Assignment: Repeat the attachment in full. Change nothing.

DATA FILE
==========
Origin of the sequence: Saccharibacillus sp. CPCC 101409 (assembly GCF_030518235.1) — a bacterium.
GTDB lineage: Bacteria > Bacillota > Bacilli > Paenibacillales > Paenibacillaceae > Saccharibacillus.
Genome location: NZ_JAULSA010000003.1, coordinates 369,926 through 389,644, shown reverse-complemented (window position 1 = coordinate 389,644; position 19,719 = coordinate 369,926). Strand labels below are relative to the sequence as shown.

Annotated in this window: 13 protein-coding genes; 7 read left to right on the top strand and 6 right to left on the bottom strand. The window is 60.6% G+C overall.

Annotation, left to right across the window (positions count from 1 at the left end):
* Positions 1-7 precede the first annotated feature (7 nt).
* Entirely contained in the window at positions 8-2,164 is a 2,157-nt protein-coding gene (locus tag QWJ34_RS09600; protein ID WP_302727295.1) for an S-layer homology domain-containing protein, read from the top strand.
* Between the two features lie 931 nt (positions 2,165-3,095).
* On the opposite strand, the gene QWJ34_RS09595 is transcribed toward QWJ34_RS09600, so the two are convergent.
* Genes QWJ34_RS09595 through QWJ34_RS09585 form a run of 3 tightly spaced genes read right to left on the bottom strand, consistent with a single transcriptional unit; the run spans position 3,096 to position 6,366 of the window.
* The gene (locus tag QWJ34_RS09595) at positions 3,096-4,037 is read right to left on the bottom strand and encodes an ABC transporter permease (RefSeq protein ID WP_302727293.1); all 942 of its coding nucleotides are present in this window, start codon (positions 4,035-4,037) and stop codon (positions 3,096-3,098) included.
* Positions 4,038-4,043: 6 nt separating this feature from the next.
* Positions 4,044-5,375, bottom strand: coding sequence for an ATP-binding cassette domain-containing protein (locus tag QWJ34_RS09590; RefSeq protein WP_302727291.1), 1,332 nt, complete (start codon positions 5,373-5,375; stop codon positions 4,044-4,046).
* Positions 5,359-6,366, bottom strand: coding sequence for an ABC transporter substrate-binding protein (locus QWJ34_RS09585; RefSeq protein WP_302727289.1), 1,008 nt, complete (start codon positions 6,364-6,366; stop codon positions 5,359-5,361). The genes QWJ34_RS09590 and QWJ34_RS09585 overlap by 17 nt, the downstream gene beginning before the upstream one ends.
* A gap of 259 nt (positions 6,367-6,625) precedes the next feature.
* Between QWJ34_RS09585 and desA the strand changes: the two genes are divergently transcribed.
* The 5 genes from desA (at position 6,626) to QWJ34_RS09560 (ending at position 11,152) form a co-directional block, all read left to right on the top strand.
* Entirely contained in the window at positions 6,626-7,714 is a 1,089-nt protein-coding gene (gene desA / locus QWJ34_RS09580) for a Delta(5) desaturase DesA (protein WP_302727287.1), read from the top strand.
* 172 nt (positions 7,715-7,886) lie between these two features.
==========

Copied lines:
Origin of the sequence: Saccharibacillus sp. CPCC 101409 (assembly GCF_030518235.1) — a bacterium.
GTDB lineage: Bacteria > Bacillota > Bacilli > Paenibacillales > Paenibacillaceae > Saccharibacillus.
Genome location: NZ_JAULSA010000003.1, coordinates 369,926 through 389,644, shown reverse-complemented (window position 1 = coordinate 389,644; position 19,719 = coordinate 369,926). Strand labels below are relative to the sequence as shown.

Annotated in this window: 13 protein-coding genes; 7 read left to right on the top strand and 6 right to left on the bottom strand. The window is 60.6% G+C overall.

Annotation, left to right across the window (positions count from 1 at the left end):
* Positions 1-7 precede the first annotated feature (7 nt).
* Entirely contained in the window at positions 8-2,164 is a 2,157-nt protein-coding gene (locus tag QWJ34_RS09600; protein ID WP_302727295.1) for an S-layer homology domain-containing protein, read from the top strand.
* Between the two features lie 931 nt (positions 2,165-3,095).
* On the opposite strand, the gene QWJ34_RS09595 is transcribed toward QWJ34_RS09600, so the two are convergent.
* Genes QWJ34_RS09595 through QWJ34_RS09585 form a run of 3 tightly spaced genes read right to left on the bottom strand, consistent with a single transcriptional unit; the run spans position 3,096 to position 6,366 of the window.
* The gene (locus tag QWJ34_RS09595) at positions 3,096-4,037 is read right to left on the bottom strand and encodes an ABC transporter permease (RefSeq protein ID WP_302727293.1); all 942 of its coding nucleotides are present in this window, start codon (positions 4,035-4,037) and stop codon (positions 3,096-3,098) included.
* Positions 4,038-4,043: 6 nt separating this feature from the next.
* Positions 4,044-5,375, bottom strand: coding sequence for an ATP-binding cassette domain-containing protein (locus tag QWJ34_RS09590; RefSeq protein WP_302727291.1), 1,332 nt, complete (start codon positions 5,373-5,375; stop codon positions 4,044-4,046).
* Positions 5,359-6,366, bottom strand: coding sequence for an ABC transporter substrate-binding protein (locus QWJ34_RS09585; RefSeq protein WP_302727289.1), 1,008 nt, complete (start codon positions 6,364-6,366; stop codon positions 5,359-5,361). The genes QWJ34_RS09590 and QWJ34_RS09585 overlap by 17 nt, the downstream gene beginning before the upstream one ends.
* A gap of 259 nt (positions 6,367-6,625) precedes the next feature.
* Between QWJ34_RS09585 and desA the strand changes: the two genes are divergently transcribed.
* The 5 genes from desA (at position 6,626) to QWJ34_RS09560 (ending at position 11,152) form a co-directional block, all read left to right on the top strand.
* Entirely contained in the window at positions 6,626-7,714 is a 1,089-nt protein-coding gene (gene desA / locus QWJ34_RS09580) for a Delta(5) desaturase DesA (protein WP_302727287.1), read from the top strand.
* 172 nt (positions 7,715-7,886) lie between these two features.